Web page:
- 0Sep 17, '08 by peoplenurse rnJust wondering if anyone has essential tremor/also called benign hereditary tremor. If so, how do you deal with it in a nursing job? Thanks!:wink2:
- 2Sep 22, '08 by CdaleJekyllI have essential tremors. 20 years ago in the Army Medical Corp, my hands shook so bad whenever I held a needle that I gave up on ever making it as a medic or nurse. I've always known that my mother and aunt who have the condition take beta-blockers but I was to proud and considered that to be a last resort. So I beacame an electrician instead (No, I'm not about to tell you to stick your finger in a lamp socket.)
Well, this past spring after seeing the construction industry collapse all around me, and being almost 40 now and tiring of manual labor I started thinking about nursing again. I decided it was time to beat these tremors before they got any worse as they do with age.
Beta-blockers really do work for tremors, I am taking Propranolol 20mg. and they only cost @ $4.00/ month and I have no side effects other than a slight blow to my pride. I've found out that a LOT of people use them to treat performance anxiety too ( public speaking, entertainment ).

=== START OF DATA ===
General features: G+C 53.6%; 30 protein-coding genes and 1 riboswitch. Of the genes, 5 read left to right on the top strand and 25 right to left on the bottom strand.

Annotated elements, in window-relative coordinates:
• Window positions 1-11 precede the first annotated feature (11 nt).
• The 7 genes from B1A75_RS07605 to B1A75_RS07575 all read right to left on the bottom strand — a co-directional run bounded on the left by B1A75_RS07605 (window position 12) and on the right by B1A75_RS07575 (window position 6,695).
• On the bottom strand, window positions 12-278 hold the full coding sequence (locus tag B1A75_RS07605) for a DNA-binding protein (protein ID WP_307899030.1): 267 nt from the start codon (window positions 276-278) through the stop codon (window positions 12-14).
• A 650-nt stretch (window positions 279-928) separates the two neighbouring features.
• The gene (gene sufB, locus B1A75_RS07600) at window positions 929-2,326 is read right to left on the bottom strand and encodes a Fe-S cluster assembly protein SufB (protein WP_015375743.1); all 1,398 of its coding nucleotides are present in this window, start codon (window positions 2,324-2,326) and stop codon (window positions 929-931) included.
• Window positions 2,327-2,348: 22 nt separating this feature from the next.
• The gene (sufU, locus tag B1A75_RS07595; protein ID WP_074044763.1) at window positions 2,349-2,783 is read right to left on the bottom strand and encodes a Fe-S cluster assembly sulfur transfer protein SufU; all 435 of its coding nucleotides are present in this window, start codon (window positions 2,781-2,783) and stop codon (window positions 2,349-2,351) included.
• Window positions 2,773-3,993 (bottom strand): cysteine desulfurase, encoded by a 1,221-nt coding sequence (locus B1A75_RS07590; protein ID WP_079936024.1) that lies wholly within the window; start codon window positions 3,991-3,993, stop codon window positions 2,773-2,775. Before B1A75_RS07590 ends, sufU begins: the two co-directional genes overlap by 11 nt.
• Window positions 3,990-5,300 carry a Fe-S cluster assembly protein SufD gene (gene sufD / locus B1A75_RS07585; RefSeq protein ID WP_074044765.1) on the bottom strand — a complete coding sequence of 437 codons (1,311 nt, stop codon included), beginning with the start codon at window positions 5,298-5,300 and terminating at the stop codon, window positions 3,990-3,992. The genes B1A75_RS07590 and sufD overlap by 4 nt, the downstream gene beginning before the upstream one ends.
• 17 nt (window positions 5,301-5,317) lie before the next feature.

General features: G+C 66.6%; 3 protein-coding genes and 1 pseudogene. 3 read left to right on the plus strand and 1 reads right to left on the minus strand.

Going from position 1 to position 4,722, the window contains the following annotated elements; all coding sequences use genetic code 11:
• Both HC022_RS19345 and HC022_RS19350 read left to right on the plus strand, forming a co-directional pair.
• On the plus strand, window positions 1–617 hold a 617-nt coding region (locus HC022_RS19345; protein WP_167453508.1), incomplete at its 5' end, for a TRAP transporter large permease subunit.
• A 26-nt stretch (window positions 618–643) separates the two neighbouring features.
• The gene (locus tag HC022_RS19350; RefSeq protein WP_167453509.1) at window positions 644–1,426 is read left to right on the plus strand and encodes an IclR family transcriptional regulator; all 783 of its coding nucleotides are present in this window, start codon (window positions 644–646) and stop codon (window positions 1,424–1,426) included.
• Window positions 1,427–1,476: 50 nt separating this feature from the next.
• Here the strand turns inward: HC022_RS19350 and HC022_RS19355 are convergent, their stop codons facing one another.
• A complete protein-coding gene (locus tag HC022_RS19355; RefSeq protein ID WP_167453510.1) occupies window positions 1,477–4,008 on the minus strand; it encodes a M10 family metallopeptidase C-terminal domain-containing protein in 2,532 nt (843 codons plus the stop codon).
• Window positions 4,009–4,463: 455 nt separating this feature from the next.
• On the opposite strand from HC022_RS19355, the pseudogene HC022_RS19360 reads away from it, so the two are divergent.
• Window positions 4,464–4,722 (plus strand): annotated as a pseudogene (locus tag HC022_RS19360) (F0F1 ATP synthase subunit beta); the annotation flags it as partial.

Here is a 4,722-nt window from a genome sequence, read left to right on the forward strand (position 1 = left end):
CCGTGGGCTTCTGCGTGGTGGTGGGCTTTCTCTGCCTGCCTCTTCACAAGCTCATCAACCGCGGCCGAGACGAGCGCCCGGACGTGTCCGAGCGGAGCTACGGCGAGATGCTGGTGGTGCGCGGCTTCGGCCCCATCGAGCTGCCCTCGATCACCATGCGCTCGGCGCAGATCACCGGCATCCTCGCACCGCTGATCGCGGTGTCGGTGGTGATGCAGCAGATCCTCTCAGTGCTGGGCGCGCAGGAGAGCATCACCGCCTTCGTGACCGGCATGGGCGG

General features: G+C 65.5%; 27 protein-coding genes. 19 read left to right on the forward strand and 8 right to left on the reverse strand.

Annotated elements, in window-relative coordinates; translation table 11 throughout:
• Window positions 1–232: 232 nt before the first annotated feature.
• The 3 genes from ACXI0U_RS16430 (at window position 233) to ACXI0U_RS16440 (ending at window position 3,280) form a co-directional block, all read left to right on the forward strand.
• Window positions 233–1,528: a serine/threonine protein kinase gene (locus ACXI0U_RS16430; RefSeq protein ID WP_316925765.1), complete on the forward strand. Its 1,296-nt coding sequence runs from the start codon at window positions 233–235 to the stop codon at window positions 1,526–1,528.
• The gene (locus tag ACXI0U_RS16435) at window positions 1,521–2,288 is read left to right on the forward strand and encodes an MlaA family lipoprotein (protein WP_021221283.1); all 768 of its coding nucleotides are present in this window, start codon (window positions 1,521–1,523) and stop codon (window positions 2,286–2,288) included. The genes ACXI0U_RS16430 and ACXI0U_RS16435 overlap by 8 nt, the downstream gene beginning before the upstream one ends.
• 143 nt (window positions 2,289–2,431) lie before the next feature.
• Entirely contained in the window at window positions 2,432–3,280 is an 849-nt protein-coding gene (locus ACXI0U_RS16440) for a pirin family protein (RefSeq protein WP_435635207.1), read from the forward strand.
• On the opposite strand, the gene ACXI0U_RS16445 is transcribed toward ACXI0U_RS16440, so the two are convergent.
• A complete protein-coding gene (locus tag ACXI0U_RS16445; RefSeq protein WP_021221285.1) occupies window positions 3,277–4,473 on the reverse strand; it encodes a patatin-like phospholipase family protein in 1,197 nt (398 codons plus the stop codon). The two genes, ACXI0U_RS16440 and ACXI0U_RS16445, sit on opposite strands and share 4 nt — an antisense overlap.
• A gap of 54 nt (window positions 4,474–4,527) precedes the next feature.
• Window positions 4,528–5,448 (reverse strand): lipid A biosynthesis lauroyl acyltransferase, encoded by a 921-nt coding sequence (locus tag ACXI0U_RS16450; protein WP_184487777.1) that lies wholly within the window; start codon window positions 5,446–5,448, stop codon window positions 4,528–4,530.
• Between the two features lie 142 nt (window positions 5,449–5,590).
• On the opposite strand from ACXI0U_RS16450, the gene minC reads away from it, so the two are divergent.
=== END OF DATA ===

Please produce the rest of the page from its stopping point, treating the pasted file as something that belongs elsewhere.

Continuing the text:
Another thing I'm doing is target shooting. I bought an air rifle and built a shooting range in my basement. This has exactly the same effect as meditation but with more sense of purpose. I feel immediately rewarded when I see shot after shot go through the same hole, which of course requires stready hands. As a result I am now becoming very proficient at steadying my hands by thought alone.
And finally, I went to the pharmacy and bought myself a few 5cc syringes to practice with at home. Just practicing sticking that needle through an 18 gauge hole over and over. I'm very certain now that I'll be fine in nursing school and in my future career.
You'll be fine
- 1Oct 11, '08 by ThornbirdI have essential tremor and have learned to get by. It is wose if I'm nervous, so nursing clinicals were terrible. Now that I'm comfortable with all nursing skills, I rarely have any issue. Also, I find that as the needle makes contact it somehow steadies. I've never injured anyone and am even successful starting IV's. No one ever told me about beta-blockers. I was always told to "live with it". I take Cymbalta for depression and that seems to have improved my tremor.